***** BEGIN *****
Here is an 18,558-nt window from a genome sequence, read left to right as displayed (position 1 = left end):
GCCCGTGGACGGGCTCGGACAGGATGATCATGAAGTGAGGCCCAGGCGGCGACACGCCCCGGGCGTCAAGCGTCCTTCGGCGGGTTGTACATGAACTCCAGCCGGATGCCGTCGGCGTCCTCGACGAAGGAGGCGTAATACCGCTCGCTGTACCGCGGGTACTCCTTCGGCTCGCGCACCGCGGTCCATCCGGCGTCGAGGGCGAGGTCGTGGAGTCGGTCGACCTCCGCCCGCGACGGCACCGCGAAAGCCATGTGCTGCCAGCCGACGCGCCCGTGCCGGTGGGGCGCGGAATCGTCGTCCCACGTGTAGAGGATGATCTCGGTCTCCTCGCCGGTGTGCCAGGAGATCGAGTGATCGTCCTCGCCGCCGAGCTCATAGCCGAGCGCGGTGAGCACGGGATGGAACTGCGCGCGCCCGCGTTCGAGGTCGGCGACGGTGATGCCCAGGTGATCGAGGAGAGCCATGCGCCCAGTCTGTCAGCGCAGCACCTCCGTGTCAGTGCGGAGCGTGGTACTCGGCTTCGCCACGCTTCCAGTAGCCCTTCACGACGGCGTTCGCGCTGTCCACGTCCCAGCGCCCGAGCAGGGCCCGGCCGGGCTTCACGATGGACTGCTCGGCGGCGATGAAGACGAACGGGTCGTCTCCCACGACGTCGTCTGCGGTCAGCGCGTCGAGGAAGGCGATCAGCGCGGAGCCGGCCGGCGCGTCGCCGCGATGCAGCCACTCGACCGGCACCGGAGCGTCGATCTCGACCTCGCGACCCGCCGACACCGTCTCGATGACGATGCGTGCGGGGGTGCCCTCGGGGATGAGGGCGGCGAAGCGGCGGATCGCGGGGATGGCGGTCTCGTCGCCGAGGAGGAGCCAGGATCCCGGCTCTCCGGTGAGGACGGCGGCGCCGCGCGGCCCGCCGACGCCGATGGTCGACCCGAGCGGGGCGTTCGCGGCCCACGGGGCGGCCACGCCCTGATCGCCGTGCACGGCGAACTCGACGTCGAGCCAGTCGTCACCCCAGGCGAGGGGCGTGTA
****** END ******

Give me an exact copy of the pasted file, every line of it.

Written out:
Here is an 18,558-nt window from a genome sequence, read left to right as displayed (position 1 = left end):
GCCCGTGGACGGGCTCGGACAGGATGATCATGAAGTGAGGCCCAGGCGGCGACACGCCCCGGGCGTCAAGCGTCCTTCGGCGGGTTGTACATGAACTCCAGCCGGATGCCGTCGGCGTCCTCGACGAAGGAGGCGTAATACCGCTCGCTGTACCGCGGGTACTCCTTCGGCTCGCGCACCGCGGTCCATCCGGCGTCGAGGGCGAGGTCGTGGAGTCGGTCGACCTCCGCCCGCGACGGCACCGCGAAAGCCATGTGCTGCCAGCCGACGCGCCCGTGCCGGTGGGGCGCGGAATCGTCGTCCCACGTGTAGAGGATGATCTCGGTCTCCTCGCCGGTGTGCCAGGAGATCGAGTGATCGTCCTCGCCGCCGAGCTCATAGCCGAGCGCGGTGAGCACGGGATGGAACTGCGCGCGCCCGCGTTCGAGGTCGGCGACGGTGATGCCCAGGTGATCGAGGAGAGCCATGCGCCCAGTCTGTCAGCGCAGCACCTCCGTGTCAGTGCGGAGCGTGGTACTCGGCTTCGCCACGCTTCCAGTAGCCCTTCACGACGGCGTTCGCGCTGTCCACGTCCCAGCGCCCGAGCAGGGCCCGGCCGGGCTTCACGATGGACTGCTCGGCGGCGATGAAGACGAACGGGTCGTCTCCCACGACGTCGTCTGCGGTCAGCGCGTCGAGGAAGGCGATCAGCGCGGAGCCGGCCGGCGCGTCGCCGCGATGCAGCCACTCGACCGGCACCGGAGCGTCGATCTCGACCTCGCGACCCGCCGACACCGTCTCGATGACGATGCGTGCGGGGGTGCCCTCGGGGATGAGGGCGGCGAAGCGGCGGATCGCGGGGATGGCGGTCTCGTCGCCGAGGAGGAGCCAGGATCCCGGCTCTCCGGTGAGGACGGCGGCGCCGCGCGGCCCGCCGACGCCGATGGTCGACCCGAGCGGGGCGTTCGCGGCCCACGGGGCGGCCACGCCCTGATCGCCGTGCACGGCGAACTCGACGTCGAGCCAGTCGTCACCCCAGGCGAGGGGCGTGTA